Remember: Grand Rounds hosted on Adventures of a Funky Heart! June 15, 2010! Entry guidelines are HERE.
I hate salt.
Actually, I love a little salt; but salt doesn’t like me. I have Congestive Heart Failure (CHF), which is caused when the heart muscle weakens to the point that it has difficulty pushing the blood through the body. Think of it like this: You buy a red rubber ball. Day after day you bounce your rubber ball – against the floor, toss it against the wall, ricochet it off the ceiling (I’m assuming you live in a house with unbreakable furniture!) and your rubber ball always works as designed. It always bounces just as high and just as well as the day you bought it. That rubber ball represents a normal heart.
Now imagine that you buy a red rubber ball and bounce it all day long. But as time passes, the ball doesn’t bounce as high as it once did. Either through some flaw in the manufacturing or a flaw in the rubber itself, your ball begins to lose its “bounce” and soon you have to toss the ball twice as hard to get it to bounce as high as it once did. That rubber ball represents a heart going through Heart Failure.
Since your heart can’t pump blood as well as it once did, you have to help it any way you can. One of the ways you help is to go on (and follow!) the diet plan. The diet has two rules: Consume no more than 2000 milligrams of sodium per day, and consume no more than 2000 milliliters of liquid per day. The 2000 milliliters of liquid isn’t that difficult to comply with – that’s a two liter bottle full of liquid per day. I have friends who drink a lot of water, especially when it is hot, and they may find it difficult to keep their consumption to under two liters per day, but for most of us it is not a problem. The problem is the 2000 milligrams of sodium.
How much is 2000 milligrams? A packet of Sweet’n Low contains 1 gram (1000 milligrams). So open up two packets of Sweet’N Low and pour the contents out on your counter. That’s how much sodium you are allowed per day.
You can cry now, I’ll certainly understand!
But you need to follow the diet plan that you doctor give you (your plan may not exactly be 2000 milliliters/2000 milligrams, it will be what your doctor feels is best for you) because you need to have to get the excess fluid out of you. Fluid makes you weigh more, and your heart has to work harder to get your blood through your body. Every pound you can lose helps your heart do its job better. So tighten up, we’re gonna fight this thing.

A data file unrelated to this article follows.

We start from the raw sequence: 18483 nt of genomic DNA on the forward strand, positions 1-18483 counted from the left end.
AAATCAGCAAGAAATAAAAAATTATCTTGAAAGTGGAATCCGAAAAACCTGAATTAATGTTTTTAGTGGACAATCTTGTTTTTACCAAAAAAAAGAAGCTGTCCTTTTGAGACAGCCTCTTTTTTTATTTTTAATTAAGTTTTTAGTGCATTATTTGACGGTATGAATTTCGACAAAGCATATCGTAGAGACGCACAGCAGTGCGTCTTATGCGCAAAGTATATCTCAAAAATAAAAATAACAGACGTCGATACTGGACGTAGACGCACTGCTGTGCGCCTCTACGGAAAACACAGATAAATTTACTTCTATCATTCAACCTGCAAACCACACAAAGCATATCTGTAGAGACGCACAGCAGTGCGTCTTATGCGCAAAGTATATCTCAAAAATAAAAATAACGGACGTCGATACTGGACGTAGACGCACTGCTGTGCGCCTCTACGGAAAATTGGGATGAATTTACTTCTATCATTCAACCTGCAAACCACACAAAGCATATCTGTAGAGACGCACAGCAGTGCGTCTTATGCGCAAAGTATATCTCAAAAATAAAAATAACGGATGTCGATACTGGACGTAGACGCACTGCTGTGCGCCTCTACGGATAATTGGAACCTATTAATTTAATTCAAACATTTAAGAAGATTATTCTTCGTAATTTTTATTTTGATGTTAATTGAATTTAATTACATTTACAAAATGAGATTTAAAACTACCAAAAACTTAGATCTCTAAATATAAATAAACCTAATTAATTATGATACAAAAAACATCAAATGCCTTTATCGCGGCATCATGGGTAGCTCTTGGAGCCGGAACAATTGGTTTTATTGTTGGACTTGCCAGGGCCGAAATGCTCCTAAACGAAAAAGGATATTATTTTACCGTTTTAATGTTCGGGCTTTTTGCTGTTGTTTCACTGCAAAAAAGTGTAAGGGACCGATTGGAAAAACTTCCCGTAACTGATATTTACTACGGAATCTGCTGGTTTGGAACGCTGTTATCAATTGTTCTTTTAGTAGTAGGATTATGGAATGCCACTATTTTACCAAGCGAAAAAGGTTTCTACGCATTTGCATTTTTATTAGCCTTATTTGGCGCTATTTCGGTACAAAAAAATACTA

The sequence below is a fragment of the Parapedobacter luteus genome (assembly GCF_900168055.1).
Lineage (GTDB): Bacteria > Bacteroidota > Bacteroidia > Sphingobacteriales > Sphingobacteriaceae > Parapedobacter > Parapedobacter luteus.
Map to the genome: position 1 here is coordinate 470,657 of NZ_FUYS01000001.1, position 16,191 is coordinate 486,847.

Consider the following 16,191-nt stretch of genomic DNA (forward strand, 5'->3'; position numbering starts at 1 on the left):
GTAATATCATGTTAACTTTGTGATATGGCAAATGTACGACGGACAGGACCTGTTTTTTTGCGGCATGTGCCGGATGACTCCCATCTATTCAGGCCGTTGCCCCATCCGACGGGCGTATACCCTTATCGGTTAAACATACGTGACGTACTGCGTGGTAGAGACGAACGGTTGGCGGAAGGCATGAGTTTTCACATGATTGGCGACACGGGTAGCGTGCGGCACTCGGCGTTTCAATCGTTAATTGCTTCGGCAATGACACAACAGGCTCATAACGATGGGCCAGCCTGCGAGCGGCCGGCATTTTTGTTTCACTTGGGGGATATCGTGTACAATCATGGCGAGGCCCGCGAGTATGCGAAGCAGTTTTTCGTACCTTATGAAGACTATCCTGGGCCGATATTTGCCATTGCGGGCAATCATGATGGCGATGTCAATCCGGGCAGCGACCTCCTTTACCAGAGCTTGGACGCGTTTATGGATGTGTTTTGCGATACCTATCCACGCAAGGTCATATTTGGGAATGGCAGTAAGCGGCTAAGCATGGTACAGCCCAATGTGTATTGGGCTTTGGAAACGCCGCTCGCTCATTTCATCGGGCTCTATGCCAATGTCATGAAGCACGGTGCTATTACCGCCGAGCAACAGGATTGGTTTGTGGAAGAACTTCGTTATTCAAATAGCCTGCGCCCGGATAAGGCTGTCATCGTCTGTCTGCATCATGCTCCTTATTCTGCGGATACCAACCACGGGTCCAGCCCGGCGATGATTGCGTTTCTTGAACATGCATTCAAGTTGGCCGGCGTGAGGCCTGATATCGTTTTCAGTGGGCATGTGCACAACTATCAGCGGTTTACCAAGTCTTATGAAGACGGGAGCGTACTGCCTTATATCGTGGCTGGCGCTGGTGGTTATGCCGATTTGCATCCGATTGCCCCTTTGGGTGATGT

When you go to the store you are going to learn how to read a nutritional label. For the CHF diet, you are interested in two things: Serving size and sodium content. Both are clearly marked. Be careful – a common strategy to reduce the numbers is to reduce the portion size! So double-check that – can you really limit yourself to 2 ounces of chocolate? (My answer is “No!”)
You will find that many processed meats are no longer your friend. Soups don’t pass the sodium test very easily, either. And when labels brag about how they contain Sea Salt, your response should be “So what?” Sea Salt, Regular Salt, Moon Salt – they all contain sodium!
There are many salt substitutes available; Mrs. Dash is popular. I am not a fan of Mrs. Dash, but that’s just personal. it doesn’t appeal to me, but if you like it, enjoy it. You have to be careful with your salt substitutes – some of them replace the sodium with a little extra sugar, and some of them drop the Sodium Chloride in favor of Potassium Chloride. Some medications don’t mix well with Potassium, so read the label. I use Benson’s Gourmet Seasonings – it tastes really good, I recommend Table Tasty, their salt substitute, and Bravado, their chili seasoning. (And I’m not getting anything from Benson’s if you order, I’m just telling you what I like. You may find something else that appeals to you!)
CHF patients also need to monitor their weight. The best way to do this is after getting up in the morning, go to the bathroom and then weigh yourself. Do this before you shower or get dressed. When you are done, write your weight down and keep track of it day by day. If your weight goes up more than three pounds in a 24 hour period without an explination (birthday party, for example) call your doctor – you probably need a medication adjustment. Most likely you’ll be told to take an extra dose of diuretics (water pills) but the doctor may ask you to come by his/her office. Weight gain is usually a sign of fluid retention, and you already know that is not good for someone dealing with heart failure.
Fighting CHF will not be easy, especially at first when you are trying to get used to the new diet plan. But you can tough it out. After all, you are stronger than a little salt shaker, aren’t you?